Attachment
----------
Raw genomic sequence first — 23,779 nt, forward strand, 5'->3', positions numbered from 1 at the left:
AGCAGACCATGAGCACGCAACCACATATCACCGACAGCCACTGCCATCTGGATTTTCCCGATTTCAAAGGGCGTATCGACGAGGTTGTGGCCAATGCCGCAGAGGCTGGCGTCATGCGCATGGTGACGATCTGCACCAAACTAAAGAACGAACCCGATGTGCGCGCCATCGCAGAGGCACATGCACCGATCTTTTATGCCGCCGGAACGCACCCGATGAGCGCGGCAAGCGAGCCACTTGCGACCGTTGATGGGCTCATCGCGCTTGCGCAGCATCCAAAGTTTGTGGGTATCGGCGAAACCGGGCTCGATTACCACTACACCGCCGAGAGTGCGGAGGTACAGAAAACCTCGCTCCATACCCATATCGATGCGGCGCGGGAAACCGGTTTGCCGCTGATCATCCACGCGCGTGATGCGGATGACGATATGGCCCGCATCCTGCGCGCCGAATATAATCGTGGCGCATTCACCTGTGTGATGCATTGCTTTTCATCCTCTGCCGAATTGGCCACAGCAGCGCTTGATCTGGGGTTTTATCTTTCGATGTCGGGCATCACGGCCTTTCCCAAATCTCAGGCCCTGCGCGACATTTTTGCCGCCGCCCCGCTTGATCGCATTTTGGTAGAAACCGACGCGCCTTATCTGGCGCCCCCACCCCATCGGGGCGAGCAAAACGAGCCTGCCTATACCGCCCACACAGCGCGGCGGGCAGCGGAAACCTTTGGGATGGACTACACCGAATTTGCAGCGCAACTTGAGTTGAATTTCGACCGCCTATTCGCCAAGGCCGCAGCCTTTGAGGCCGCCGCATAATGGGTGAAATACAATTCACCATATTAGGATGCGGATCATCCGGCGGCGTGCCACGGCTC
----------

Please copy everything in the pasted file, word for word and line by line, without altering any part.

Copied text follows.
Raw genomic sequence first — 23,779 nt, forward strand, 5'->3', positions numbered from 1 at the left:
AGCAGACCATGAGCACGCAACCACATATCACCGACAGCCACTGCCATCTGGATTTTCCCGATTTCAAAGGGCGTATCGACGAGGTTGTGGCCAATGCCGCAGAGGCTGGCGTCATGCGCATGGTGACGATCTGCACCAAACTAAAGAACGAACCCGATGTGCGCGCCATCGCAGAGGCACATGCACCGATCTTTTATGCCGCCGGAACGCACCCGATGAGCGCGGCAAGCGAGCCACTTGCGACCGTTGATGGGCTCATCGCGCTTGCGCAGCATCCAAAGTTTGTGGGTATCGGCGAAACCGGGCTCGATTACCACTACACCGCCGAGAGTGCGGAGGTACAGAAAACCTCGCTCCATACCCATATCGATGCGGCGCGGGAAACCGGTTTGCCGCTGATCATCCACGCGCGTGATGCGGATGACGATATGGCCCGCATCCTGCGCGCCGAATATAATCGTGGCGCATTCACCTGTGTGATGCATTGCTTTTCATCCTCTGCCGAATTGGCCACAGCAGCGCTTGATCTGGGGTTTTATCTTTCGATGTCGGGCATCACGGCCTTTCCCAAATCTCAGGCCCTGCGCGACATTTTTGCCGCCGCCCCGCTTGATCGCATTTTGGTAGAAACCGACGCGCCTTATCTGGCGCCCCCACCCCATCGGGGCGAGCAAAACGAGCCTGCCTATACCGCCCACACAGCGCGGCGGGCAGCGGAAACCTTTGGGATGGACTACACCGAATTTGCAGCGCAACTTGAGTTGAATTTCGACCGCCTATTCGCCAAGGCCGCAGCCTTTGAGGCCGCCGCATAATGGGTGAAATACAATTCACCATATTAGGATGCGGATCATCCGGCGGCGTGCCACGGCTC